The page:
The Omnipod 5 was recently cleared by the FDA after a very long wait!
For those of you folks living in a cave who’ve never heard of the Omnipod, it’s a patch pump without the tubing that’s typically used in traditional pumps, and it can be placed pretty much anywhere on your body. It holds 200 units of fast-acting insulin, and it stays active for 80 hours before it shuts off and a new one needs to be filled and activated. It’s waterproof and you can swim with it (but if you don’t know how to swim, don’t try it just because you got an Omnipod!)
The Omnipod 5 is a hybrid closed-loop AID (automated insulin delivery) device in the same category as the very first Medtronic 670G, the Tandem Control-IQ, and DIY (do it yourself) open source systems such as “Looping”. As someone living with T1D for over 50 years and an endocrinologist specializing in diabetes, I am just amazed how these systems have totally transformed the care of people with type 1, and now we have four systems to choose from!
All of these hybrid closed-loop (HCL) systems with modulating basal rates that deliver insulin based on predicted glucose values from CGMs are designed to improve time in range (the percent of time spent between 70 and 180 mg/dL) while minimizing hypoglycemia. The data presented and published on the clinical trials over the past few years evaluating the Omnipod 5 in adults demonstrate the ability to obtain an A1c very close to 7%, time in range of about 74%, and time below range (lower than 70 mg/dL) of less than 2%. There have been no studies measuring one HCL system against another, but one thing is for certain – these systems perform better in terms of time in range, A1c, hypoglycemia, etc. than pumps and CGM devices that do not communicate with each other! It is so awesome to have choices and to be able to get the system that best fits your individual needs.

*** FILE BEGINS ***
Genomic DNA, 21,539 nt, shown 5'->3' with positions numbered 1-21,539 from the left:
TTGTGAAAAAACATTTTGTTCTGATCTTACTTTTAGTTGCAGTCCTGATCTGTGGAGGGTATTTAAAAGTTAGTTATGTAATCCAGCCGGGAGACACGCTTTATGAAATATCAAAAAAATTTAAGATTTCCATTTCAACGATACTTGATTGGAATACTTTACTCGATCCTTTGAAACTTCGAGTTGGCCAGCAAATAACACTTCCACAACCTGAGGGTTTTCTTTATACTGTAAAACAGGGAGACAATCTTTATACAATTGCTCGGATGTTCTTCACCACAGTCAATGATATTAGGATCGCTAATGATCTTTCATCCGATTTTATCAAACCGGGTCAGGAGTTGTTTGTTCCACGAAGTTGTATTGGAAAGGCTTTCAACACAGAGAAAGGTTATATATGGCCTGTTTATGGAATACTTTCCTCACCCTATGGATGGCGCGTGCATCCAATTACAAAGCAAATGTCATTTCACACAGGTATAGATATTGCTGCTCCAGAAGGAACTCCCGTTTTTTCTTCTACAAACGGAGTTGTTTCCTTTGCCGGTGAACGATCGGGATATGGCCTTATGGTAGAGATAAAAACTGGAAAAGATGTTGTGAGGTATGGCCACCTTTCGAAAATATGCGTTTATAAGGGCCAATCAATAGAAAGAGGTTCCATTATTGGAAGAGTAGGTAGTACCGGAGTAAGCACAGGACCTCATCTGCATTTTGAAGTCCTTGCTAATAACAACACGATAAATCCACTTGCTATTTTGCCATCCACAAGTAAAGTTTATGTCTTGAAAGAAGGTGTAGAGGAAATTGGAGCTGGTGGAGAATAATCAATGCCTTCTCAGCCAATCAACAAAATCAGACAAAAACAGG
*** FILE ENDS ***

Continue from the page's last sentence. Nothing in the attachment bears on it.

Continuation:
So what do you need to get started on the Omnipod 5 system? It’s important to note that the current Omnipod system and Omnipod DASH Pods/PDM are not compatible with the new Omnipod 5 system. The new Omnipod 5 Pod includes a built-in algorithm for automated insulin delivery, Bluetooth for communication with the Dexcom G6 CGM, and the controller software specifically for the Omnipod 5 Pod. Current Omnipod users (those who have DASH or the older Eros Pods) will need to make sure they get the Omnipod 5 Pods and the new controller (which is like an Android phone but without phone capabilities). The new controller will be supplied free of charge. There will be a limited launch of the Omnipod 5 at first, so you may need to be patient. They eventually will be easier to get because they’ll be distributed directly from pharmacies, but you will need a prescription from your doctor. So much better than going through those bureaucratic and obstructive diabetes supply companies!
At this time, only the Android phone can be used as the controller, and not an iPhone. If you are an Android user, you can control your system with your personal smartphone, but if you are an iPhone user you will also need to carry the Android controller.
Some specific features of the Omnipod 5 include:
- The ability to set your goal range between 110 and 150mg/dL
- An exercise glucose mode set at 150 mg/dL with reduced insulin
- Boluses given every five minutes that will increase, decrease, or pause based on your 60-minute predicted glucose
What about compatibility with the Dexcom G7 CGM that may be coming out later this year? Currently the Omnipod 5 is not compatible, but I bet both Dexcom and Insulet (the makers of Omnipod) are working on this issue.
The FDA approval of the Omnipod 5 is awesome news, and it will hopefully increase the number of people with type 1 taking advantage of hybrid closed-loop technology, which will lead to better A1cs, improved time in range with minimal hypoglycemia, reduced acute and chronic complications, and greatly enhanced overall quality of life.